Edgar Lee Masters' "Cassius Hueffer" - Owlcation - Education
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Edgar Lee Masters' "Cassius Hueffer"

Poetry became my passion after I fell in love with Walter de la Mare's "Silver" in Mrs. Edna Pickett's sophomore English class circa 1962.

Edgar Lee Masters

Introduction and Text of Poem

Edgar Lee Masters’ "Cassius Hueffer” from the Spoon River Anthology offers up the acerbic belly-aching of a man who hated life so completely that even after his death, he continues his belly-aching about the epitaph chiseled on his tombstone.

Cassius Hueffer

They have chiseled on my stone the words:
"His life was gentle, and the elements so mixed in him
That nature might stand up and say to all the world,
This was a man."
Those who knew me smile
As they read this empty rhetoric.

My epitaph should have been:
"Life was not gentle to him,
And the elements so mixed in him
That he made warfare on life,
In the which he was slain."
While I lived I could not cope with slanderous tongues,
Now that I am dead I must submit to an epitaph
Graven by a fool!

Reading of "Cassius Hueffer"

Commentary

From Spoon River Anthology, Masters' "Cassius Huffier" is written in the American sonnet tradition: reversing the Petrarchan octave and sestet, while revealing the depravity of the speaker.

The Sestet: Empty Words

They have chiseled on my stone the words:
"His life was gentle, and the elements so mixed in him
That nature might stand up and say to all the world,
This was a man."
Those who knew me smile
As they read this empty rhetoric.

The speaker, Cassius Hueffer, lays out the epitaph that is carved into his grave marker: "His life was gentle, and the elements so mixed in him / That nature might stand up and say to all the world, / This was a man."

In order to refute the truth of such a claim, Huffier reports that the statement will make the people who were well acquainted with him "smile" because those folks would know well that those kind words are merely, "empty rhetoric.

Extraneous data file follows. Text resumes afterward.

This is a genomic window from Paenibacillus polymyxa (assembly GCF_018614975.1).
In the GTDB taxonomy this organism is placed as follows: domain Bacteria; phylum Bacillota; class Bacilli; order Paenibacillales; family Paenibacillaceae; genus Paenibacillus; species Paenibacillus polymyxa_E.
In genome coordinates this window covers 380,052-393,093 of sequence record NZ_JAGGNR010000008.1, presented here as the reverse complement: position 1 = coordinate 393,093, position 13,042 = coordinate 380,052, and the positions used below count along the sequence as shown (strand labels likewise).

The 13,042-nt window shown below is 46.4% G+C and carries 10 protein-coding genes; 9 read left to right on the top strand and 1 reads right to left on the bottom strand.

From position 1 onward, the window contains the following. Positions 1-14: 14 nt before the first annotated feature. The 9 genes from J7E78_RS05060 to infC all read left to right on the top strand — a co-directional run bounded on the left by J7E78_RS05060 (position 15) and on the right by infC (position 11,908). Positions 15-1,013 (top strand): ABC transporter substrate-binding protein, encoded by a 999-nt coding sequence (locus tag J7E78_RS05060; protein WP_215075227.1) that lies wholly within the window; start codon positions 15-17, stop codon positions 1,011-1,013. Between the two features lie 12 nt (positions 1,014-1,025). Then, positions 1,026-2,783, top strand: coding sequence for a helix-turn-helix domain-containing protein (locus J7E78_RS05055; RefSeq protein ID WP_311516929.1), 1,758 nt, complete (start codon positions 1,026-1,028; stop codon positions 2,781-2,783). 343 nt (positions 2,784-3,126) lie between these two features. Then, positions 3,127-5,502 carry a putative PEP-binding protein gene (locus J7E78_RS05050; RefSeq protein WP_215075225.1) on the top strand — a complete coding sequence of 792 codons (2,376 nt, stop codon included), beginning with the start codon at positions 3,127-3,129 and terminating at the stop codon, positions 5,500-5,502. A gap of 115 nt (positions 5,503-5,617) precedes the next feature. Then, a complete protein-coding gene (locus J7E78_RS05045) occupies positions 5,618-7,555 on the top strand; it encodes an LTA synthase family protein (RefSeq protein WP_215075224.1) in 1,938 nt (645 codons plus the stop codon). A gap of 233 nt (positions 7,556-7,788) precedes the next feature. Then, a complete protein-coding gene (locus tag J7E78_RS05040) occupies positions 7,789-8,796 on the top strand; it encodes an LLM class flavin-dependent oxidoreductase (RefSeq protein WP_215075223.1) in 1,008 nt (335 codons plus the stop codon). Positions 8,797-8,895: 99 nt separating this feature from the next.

The epitaph states that Hueffer had been a gentle, loving man in whom "the elements" stacked themselves up to render him a genuine "man." The epitaph leads people to believe that Cassius Huffer was a warm man, who always had a kind greeting for those he encountered, and he behaved as a caring soul who was loved and admired by everyone he met.

Of course, Hueffer knows otherwise; therefore, he declares that those words are merely "empty rhetoric." Huffier is also aware that the people who chafed under his abusive character flaws would comprehend immediately the emptiness of that rhetoric.

The Octave: Words of a Fool

My epitaph should have been:
"Life was not gentle to him,
And the elements so mixed in him
That he made warfare on life,
In the which he was slain."
While I lived I could not cope with slanderous tongues,
Now that I am dead I must submit to an epitaph
Graven by a fool!

After striking down such a beautiful yet vacuous epitaph as it is written, Hueffer suggests his own version, the one that he knows ought to be chiseled on his grave marker: "Life was not gentle to him, / And the elements so mixed in him / That he made warfare on life, / In the which he was slain."

Hueffer contests the idea that his life was "gentle," but he does not actually dispute the accuracy of the claim that his own life was gentle, just the "idea" that life was gentle "to him."

Hueffer contends that life did not deal gently with him. He then employs the same form to assert, "the elements" were "mixed in him" in such a way as to urge him always to be at "warfare on life." Thus, he battled in life like a warrior, but finally, he "was slain."